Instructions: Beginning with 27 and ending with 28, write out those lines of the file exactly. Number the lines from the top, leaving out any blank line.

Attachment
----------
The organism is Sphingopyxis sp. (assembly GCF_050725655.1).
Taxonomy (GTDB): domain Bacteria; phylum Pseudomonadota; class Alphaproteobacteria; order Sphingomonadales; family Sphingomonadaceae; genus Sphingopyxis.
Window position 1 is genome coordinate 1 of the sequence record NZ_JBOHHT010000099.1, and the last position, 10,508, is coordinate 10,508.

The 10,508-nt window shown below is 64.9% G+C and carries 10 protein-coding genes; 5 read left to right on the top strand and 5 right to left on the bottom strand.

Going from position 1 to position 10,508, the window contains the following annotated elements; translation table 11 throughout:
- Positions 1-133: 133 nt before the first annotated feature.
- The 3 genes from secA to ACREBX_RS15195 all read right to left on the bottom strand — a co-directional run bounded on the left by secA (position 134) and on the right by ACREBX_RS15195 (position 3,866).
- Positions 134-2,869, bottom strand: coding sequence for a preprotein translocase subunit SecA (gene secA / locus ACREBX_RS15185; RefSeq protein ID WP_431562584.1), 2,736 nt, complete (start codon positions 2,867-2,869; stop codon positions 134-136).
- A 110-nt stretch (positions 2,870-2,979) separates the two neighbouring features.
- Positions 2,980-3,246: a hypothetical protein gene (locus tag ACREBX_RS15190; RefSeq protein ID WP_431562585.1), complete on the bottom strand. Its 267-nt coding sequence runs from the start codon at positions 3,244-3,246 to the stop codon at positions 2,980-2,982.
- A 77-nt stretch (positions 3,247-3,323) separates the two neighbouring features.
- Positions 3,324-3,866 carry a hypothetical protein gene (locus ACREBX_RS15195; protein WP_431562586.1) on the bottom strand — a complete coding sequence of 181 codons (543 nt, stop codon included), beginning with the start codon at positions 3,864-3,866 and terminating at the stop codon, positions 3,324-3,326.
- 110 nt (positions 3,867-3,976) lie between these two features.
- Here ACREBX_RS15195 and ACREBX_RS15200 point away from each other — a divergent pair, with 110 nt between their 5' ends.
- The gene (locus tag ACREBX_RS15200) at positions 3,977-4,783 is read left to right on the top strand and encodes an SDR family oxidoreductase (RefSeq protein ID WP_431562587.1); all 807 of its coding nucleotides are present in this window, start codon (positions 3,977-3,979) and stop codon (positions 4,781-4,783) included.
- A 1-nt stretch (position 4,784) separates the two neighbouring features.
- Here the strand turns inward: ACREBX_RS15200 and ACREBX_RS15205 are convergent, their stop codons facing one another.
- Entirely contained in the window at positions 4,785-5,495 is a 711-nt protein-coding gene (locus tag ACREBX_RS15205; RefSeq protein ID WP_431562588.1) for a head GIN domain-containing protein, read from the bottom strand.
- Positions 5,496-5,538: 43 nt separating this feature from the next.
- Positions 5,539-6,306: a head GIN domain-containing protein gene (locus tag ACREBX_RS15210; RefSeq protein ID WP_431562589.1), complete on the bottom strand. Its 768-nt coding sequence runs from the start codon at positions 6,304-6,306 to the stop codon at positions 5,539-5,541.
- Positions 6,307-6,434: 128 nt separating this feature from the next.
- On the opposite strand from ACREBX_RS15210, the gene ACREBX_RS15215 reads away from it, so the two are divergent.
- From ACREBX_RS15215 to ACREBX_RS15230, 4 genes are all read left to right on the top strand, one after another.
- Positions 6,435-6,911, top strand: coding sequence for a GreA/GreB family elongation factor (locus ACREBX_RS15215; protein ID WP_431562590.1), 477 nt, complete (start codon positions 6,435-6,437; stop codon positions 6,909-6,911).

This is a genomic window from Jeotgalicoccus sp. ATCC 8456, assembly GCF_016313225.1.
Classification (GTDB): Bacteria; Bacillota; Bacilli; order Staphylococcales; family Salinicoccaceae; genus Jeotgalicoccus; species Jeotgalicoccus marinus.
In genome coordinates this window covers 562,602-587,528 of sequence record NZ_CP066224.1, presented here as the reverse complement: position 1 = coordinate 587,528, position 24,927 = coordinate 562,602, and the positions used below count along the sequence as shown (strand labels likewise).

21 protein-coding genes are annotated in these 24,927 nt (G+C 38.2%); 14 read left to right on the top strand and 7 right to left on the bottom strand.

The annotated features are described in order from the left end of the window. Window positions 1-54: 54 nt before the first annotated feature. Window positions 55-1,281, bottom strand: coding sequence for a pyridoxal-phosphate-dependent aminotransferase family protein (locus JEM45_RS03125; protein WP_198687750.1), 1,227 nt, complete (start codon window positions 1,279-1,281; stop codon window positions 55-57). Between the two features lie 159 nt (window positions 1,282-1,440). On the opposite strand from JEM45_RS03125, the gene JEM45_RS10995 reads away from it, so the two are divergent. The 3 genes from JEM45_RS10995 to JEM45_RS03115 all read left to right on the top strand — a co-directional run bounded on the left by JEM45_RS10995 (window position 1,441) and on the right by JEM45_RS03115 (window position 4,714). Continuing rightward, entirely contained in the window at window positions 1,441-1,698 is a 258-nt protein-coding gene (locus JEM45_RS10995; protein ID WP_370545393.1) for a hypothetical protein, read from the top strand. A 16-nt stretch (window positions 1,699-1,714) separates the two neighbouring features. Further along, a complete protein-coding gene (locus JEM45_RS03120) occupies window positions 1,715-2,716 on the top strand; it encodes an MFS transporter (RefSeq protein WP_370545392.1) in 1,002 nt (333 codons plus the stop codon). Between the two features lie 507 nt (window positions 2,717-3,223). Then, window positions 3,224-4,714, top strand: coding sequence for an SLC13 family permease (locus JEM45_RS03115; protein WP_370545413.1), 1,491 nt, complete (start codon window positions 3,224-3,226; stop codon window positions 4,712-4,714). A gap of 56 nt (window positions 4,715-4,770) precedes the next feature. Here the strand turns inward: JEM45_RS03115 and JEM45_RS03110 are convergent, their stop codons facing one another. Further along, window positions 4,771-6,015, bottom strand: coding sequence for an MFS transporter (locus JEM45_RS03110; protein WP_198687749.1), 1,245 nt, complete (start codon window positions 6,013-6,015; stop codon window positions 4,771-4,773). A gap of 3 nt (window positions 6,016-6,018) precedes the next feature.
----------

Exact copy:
In genome coordinates this window covers 562,602-587,528 of sequence record NZ_CP066224.1, presented here as the reverse complement: position 1 = coordinate 587,528, position 24,927 = coordinate 562,602, and the positions used below count along the sequence as shown (strand labels likewise).

21 protein-coding genes are annotated in these 24,927 nt (G+C 38.2%); 14 read left to right on the top strand and 7 right to left on the bottom strand.